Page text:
From the beginning of European expansion, natural knowledge was both its precondition and its constantly developing product. Over the course of the fifteenth century, the Portuguese voyages of exploration in the western and southern Atlantic and along the coast of Africa promoted the development of new knowledge regarding marine navigation and orientation, as well as the ability to rule the seas. They led to new experiences as new seas were sailed and new coasts explored, as the equator was crossed, and as the stars of the southern hemisphere were described. Geography emerged as an independent discipline concerned with the systematic description of the inhabited earth. Encounters with previously unknown lands, peoples, animals, plants, and minerals expanded the frontiers of the ancient and medieval knowledge of the world and changed theoretical understandings of nature. As Peter Martyr of Anghiera (1457–1526), chronicler for King Ferdinand of Aragon, put it, “our pregnant ocean here bears new children every hour.”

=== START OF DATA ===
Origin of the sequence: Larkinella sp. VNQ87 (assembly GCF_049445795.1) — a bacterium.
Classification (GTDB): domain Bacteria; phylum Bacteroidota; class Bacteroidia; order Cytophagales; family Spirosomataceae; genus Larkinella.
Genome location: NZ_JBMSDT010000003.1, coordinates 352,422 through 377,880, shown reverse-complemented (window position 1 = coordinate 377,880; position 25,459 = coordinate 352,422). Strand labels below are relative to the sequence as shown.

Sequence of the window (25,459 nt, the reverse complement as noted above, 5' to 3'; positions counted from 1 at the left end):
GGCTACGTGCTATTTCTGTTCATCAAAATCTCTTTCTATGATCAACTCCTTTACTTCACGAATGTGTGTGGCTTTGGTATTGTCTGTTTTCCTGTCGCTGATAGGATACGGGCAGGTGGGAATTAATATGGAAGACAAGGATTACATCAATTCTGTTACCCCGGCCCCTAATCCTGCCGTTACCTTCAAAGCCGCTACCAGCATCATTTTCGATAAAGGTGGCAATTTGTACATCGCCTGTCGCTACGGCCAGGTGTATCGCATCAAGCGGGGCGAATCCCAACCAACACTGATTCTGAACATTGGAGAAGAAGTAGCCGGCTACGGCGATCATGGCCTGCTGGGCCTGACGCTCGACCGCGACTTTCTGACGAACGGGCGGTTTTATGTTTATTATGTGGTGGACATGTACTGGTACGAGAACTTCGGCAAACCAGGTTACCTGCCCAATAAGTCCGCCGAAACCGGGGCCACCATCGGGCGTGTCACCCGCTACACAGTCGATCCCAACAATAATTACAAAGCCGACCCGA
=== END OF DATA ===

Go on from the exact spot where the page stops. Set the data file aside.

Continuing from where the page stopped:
Peter Martyr’s early accounts of the “New World” testify to the richness and scope of the European quest for natural knowledge in the first decades of the sixteenth century. In 1493, a few months after the return of Columbus, the Italian scholar began his tenure as royal chronicler by relating reports of the western discoveries. His accumulated works, consisting of letters to his friend Cardinal Ascanio Sforza and other – mostly Roman – personalities, were included in all important European travel collections from 1507 onward. In 1516, he combined the thirty books (in three “decades”) of his writings into a single edition, published in Alcalà and dedicated to Charles, the young king of Spain who later became Emperor Charles V.